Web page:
Gold Star in lieu of the Second Distinguished Flying Cross: “For heroism and extraordinary achievement … as Division Leader in Fighting Squadron Eighty, attached to the USS Hancock, during operations against enemy Japanese forces in the Formosa Area, on January 3, 1945. Encountering a superior number of enemy fighters while leading his division over the Formosa Area, (he) unhesitatingly directed his division in an attack, personally shooting down three of the five hostile planes destroyed. Despite the adverse weather conditions and intense enemy antiaircraft fire, he brought his division back to its base, sustaining no loss…”
Navy Cross: “For extraordinary heroism as Pilot of a Fighter Plane and Division Leader in Bomber Fighter Squadron Eighty, attached to the USS Hancock, during operations against enemy Japanese forces in the Pacific War Area, on February 16, 1945. As leader of a division of planes conducting a fighter sweep against the enemy (he) personally destroyed five enemy aircraft in the air despite heavy antiaircraft fire...”
Gold Stars in lieu of the Second Silver Star Medal: “For conspicuous gallantry and intrepidity as Pilot of a Fighter Plane and Division Leader in Bomber Fighter Squadron Eighty… during enemy Japanese forces in the Pacific War Area, on February 17, 1945. As leader of a division of planes in a fighter sweep against enemy air installations and air power in the Tokyo Area, (he) personally destroyed four hostile aircraft in the air despite heavy antiaircraft fire…”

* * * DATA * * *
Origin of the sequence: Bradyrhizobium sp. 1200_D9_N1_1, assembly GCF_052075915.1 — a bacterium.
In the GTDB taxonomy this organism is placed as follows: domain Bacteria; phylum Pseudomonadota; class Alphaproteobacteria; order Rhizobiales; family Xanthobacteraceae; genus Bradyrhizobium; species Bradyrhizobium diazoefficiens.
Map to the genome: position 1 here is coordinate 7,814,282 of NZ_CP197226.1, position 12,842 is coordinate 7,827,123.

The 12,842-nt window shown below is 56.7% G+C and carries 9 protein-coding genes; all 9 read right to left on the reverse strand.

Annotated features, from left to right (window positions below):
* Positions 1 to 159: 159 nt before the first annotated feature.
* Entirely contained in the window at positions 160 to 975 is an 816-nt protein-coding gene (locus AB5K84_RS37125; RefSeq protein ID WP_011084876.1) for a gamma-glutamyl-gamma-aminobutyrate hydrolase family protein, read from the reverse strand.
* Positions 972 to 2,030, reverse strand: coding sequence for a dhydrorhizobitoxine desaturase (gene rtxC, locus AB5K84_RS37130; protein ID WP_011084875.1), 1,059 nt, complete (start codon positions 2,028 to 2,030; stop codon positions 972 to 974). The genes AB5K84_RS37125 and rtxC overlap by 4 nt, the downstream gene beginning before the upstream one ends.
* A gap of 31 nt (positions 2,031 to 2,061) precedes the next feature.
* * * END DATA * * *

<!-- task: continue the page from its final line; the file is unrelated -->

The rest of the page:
He was also awarded Gold Stars in lieu of the Second, Third, Fourth, and Fifth Air Medal and a Gold Star in lieu of the Third Distinguished Flying Cross for completing twenty-five missions during the period November 5, 1944 to February 21, 1945. He is entitled to the Ribbon for, and a facsimile of the Navy Unit Commendation awarded the USS Hancock.
In May 1945 he assumed command of Fighting Squadron Eighty and in September 1946 was assigned to the Naval Air Station, Patuxent River, Maryland. He was serving there when he resigned from the Navy, effective January 13, 1947.
In addition to the Navy Cross, the Silver Star Medal with Gold Star, the Distinguished Flying Cross with two with Gold Stars, the Air Medal with four Gold Stars and the Navy Unit Commendation Ribbon, Lieutenant Commander Fleming had the American Defense Service Medal, Fleet Clasp; American Campaign Medal; European- African-Middle Eastern Campaign Medal; Asiatic-Pacific Campaign Medal; World War II Victory Medal; and the Philippine Liberation Ribbon.
He transferred to the Air Force in 1947 and commanded a heavy bomber group in Korea. Colonel Fleming was serving as Deputy Wing Commander of the Ninety-Third Bomber Wing, based at Castle Air Force Base, California, when he was killed on February 16, 1956, near Tracy California, in the first B-12 aircraft accident.